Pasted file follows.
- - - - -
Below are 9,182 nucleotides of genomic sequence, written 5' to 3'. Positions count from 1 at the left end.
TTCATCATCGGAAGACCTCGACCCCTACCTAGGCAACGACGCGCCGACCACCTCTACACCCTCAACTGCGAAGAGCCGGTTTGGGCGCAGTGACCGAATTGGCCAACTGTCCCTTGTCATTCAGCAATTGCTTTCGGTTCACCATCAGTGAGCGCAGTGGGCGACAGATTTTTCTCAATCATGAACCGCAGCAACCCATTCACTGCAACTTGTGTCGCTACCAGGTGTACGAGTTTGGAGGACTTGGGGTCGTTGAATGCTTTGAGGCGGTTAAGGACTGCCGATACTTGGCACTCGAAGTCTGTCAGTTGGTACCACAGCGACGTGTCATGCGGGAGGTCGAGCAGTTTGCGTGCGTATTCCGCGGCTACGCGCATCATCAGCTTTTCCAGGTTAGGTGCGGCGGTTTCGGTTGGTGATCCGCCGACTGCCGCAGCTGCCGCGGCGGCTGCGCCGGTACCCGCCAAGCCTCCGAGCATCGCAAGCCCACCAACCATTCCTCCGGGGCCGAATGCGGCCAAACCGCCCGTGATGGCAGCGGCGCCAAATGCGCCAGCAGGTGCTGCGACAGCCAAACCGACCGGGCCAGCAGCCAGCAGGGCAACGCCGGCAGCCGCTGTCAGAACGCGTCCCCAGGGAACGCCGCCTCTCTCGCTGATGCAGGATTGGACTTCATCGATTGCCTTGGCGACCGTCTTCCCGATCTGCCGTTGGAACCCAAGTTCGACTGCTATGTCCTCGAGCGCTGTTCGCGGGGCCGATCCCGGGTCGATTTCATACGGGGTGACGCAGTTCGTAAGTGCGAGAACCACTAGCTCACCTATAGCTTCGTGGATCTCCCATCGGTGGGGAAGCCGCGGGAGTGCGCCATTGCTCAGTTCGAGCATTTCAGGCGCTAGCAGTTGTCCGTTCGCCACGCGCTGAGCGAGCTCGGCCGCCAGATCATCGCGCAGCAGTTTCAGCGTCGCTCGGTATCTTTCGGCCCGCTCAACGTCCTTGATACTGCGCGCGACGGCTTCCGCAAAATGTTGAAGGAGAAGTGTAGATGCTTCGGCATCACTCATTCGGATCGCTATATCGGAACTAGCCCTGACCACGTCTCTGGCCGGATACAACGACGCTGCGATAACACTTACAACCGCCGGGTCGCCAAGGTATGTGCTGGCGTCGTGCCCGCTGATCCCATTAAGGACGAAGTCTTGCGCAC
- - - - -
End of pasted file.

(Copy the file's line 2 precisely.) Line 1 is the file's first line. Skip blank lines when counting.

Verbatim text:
TTCATCATCGGAAGACCTCGACCCCTACCTAGGCAACGACGCGCCGACCACCTCTACACCCTCAACTGCGAAGAGCCGGTTTGGGCGCAGTGACCGAATTGGCCAACTGTCCCTTGTCATTCAGCAATTGCTTTCGGTTCACCATCAGTGAGCGCAGTGGGCGACAGATTTTTCTCAATCATGAACCGCAGCAACCCATTCACTGCAACTTGTGTCGCTACCAGGTGTACGAGTTTGGAGGACTTGGGGTCGTTGAATGCTTTGAGGCGGTTAAGGACTGCCGATACTTGGCACTCGAAGTCTGTCAGTTGGTACCACAGCGACGTGTCATGCGGGAGGTCGAGCAGTTTGCGTGCGTATTCCGCGGCTACGCGCATCATCAGCTTTTCCAGGTTAGGTGCGGCGGTTTCGGTTGGTGATCCGCCGACTGCCGCAGCTGCCGCGGCGGCTGCGCCGGTACCCGCCAAGCCTCCGAGCATCGCAAGCCCACCAACCATTCCTCCGGGGCCGAATGCGGCCAAACCGCCCGTGATGGCAGCGGCGCCAAATGCGCCAGCAGGTGCTGCGACAGCCAAACCGACCGGGCCAGCAGCCAGCAGGGCAACGCCGGCAGCCGCTGTCAGAACGCGTCCCCAGGGAACGCCGCCTCTCTCGCTGATGCAGGATTGGACTTCATCGATTGCCTTGGCGACCGTCTTCCCGATCTGCCGTTGGAACCCAAGTTCGACTGCTATGTCCTCGAGCGCTGTTCGCGGGGCCGATCCCGGGTCGATTTCATACGGGGTGACGCAGTTCGTAAGTGCGAGAACCACTAGCTCACCTATAGCTTCGTGGATCTCCCATCGGTGGGGAAGCCGCGGGAGTGCGCCATTGCTCAGTTCGAGCATTTCAGGCGCTAGCAGTTGTCCGTTCGCCACGCGCTGAGCGAGCTCGGCCGCCAGATCATCGCGCAGCAGTTTCAGCGTCGCTCGGTATCTTTCGGCCCGCTCAACGTCCTTGATACTGCGCGCGACGGCTTCCGCAAAATGTTGAAGGAGAAGTGTAGATGCTTCGGCATCACTCATTCGGATCGCTATATCGGAACTAGCCCTGACCACGTCTCTGGCCGGATACAACGACGCTGCGATAACACTTACAACCGCCGGGTCGCCAAGGTATGTGCTGGCGTCGTGCCCGCTGATCCCATTAAGGACGAAGTCTTGCGCAC